The reviewer’s claim that Accion’s microfinance loan portfolio totals only $3.6 million is very misleading, because that figure only accounts for our majority-owned microfinance programs in Brazil and China. Accion’s partner network loan portfolio is actually $6.1 billion (as of June 30th, 2012), with 5,417,520 active microloan borrowers and 2,071,895 savers across 28 partner programs in Latin America, Africa, and Asia. Accion’s assets are not ‘overwhelmingly’ invested in cash and short-term financial instruments; rather, less than half ($129 million, or 41%) of Accion’s assets are ‘current assets,’ and these assets are being re-deployed as rapidly as propriety allows: We have already deployed more than $100 million into new programs and partnerships that form the three pillars of our work:
1. Building the next generation of top-tier microfinance institutions by using our 50 years of experience to help smaller MFIs achieve greater scale, sustainability and efficiency, helping MFIs expand their products and services to address their clients’ full range of needs, and focusing on un- and under-served regions such as India, China, Brazil and sub-Saharan Africa;
2. Pushing the frontiers of financial inclusion beyond microfinance institutions by accelerating the development of new business models, technologies and channels, and providing seed funding and assistance for promising start-ups and adjacent technologies through new impact-investment initiatives, including our Frontier Investments and Accion Venture Lab groups; and
3. Helping to build a strong industry with high standards by redoubling the microfinance industry’s commitment to consumer protection, transparency and social performance measurement, and by working through and with our Center for Financial Inclusion, the Smart Campaign for consumer protection in microfinance, and other industry watchdogs and working groups.
We’d be happy to answer further questions at email@example.com and would like to take this opportunity to invite interested parties to follow our work by signing up to receive our monthly newsletter at www.accion.org/subscribe.
According to the Better Business Bureau, "ACCION International (ACCION) does not meet the following Standard for Charity Accountability. Standard 10: Ending Net Assets - Avoid accumulating funds that could be used for current program activities. To meet this standard, the charity's unrestricted net assets available for use should not be more than three times the size of the past year's expenses or three times the size of the current year's budget, whichever is higher. ACCION does not meet this Standard because:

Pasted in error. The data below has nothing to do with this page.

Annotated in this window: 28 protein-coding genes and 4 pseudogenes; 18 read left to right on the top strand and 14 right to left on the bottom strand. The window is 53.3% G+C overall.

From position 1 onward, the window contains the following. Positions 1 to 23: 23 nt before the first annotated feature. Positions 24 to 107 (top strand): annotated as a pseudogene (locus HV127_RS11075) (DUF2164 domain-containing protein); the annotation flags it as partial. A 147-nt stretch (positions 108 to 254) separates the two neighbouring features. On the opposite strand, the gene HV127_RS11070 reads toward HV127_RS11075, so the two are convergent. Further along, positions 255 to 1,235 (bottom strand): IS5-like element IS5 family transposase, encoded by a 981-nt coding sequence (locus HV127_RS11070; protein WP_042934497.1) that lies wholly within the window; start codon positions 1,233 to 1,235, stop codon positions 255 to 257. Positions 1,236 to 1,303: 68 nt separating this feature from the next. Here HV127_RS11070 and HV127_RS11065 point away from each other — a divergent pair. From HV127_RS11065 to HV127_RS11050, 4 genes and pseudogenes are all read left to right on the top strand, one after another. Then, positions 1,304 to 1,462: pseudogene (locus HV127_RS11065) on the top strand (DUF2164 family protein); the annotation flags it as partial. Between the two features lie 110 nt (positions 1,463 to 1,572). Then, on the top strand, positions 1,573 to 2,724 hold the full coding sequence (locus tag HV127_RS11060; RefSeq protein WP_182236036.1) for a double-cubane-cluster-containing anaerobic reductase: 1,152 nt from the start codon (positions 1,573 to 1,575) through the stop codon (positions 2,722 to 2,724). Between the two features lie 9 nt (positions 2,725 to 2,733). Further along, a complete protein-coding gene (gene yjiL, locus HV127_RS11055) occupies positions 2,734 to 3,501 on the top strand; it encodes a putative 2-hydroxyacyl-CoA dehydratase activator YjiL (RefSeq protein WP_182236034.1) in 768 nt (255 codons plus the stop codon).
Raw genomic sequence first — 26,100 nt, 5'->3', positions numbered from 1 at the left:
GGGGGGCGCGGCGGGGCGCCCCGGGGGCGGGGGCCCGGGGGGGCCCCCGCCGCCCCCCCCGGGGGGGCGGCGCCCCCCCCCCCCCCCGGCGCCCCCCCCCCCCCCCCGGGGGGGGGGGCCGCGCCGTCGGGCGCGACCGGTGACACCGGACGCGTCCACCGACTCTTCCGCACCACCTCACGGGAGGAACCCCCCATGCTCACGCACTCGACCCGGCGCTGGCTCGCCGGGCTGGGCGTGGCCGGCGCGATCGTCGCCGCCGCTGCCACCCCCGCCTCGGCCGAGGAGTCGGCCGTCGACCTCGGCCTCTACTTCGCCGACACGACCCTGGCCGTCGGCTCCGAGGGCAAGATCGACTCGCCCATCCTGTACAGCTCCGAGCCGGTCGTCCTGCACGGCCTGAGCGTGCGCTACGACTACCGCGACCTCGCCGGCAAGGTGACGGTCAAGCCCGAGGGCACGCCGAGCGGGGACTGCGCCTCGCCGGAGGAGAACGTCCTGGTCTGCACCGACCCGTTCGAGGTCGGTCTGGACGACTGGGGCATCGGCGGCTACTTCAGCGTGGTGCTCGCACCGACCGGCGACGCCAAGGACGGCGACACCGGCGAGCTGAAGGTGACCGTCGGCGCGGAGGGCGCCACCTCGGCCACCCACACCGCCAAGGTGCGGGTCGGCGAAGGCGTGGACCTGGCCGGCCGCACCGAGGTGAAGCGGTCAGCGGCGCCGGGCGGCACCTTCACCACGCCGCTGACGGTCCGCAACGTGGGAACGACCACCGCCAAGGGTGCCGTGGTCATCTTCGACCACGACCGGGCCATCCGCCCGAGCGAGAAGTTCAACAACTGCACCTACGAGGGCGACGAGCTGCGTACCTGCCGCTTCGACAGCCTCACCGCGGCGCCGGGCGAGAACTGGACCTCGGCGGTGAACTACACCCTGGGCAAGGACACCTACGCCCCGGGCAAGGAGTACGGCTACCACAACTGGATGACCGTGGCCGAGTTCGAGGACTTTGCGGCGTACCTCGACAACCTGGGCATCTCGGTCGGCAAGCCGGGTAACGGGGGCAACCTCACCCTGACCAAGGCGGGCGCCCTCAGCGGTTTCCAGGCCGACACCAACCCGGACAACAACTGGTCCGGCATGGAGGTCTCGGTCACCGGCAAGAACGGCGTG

"According to its audited financial statements (consolidated with affiliates) for the year ending December 31, 2010, the organization's total unrestricted net assets were $402,937,952, or 10 times the charity's total budgeted expenses of $38,727,000." (BBB) The majority of the firms assets (as of December 31, 2010) are comprised of approximately $162 million in cash, receivables, and short-term investments, and $251 million investment in affiliates. Of the $251 million investment in affiliates, $201 million represents an investment in a publicly-traded for-profit Mexican bank named Banco Compartamos. While the affiliates of Accion do appear to make microfinance loans, Accion's total direct microfinance loan portfolio consists of $3.6 million, or 0.84% of total assets. By far the largest affiliate to which Accion can claim any responsibility for microlending is Banco Compartamos, a firm which makes for-profit loans at for-profit rates. Overall, the financial statements indicate that as of December 31, 2010, Accion's assets were overwhelmingly invested in cash, short-term financial instruments, and for-profit banking, rather than micro finance loans.
Review from Guidestar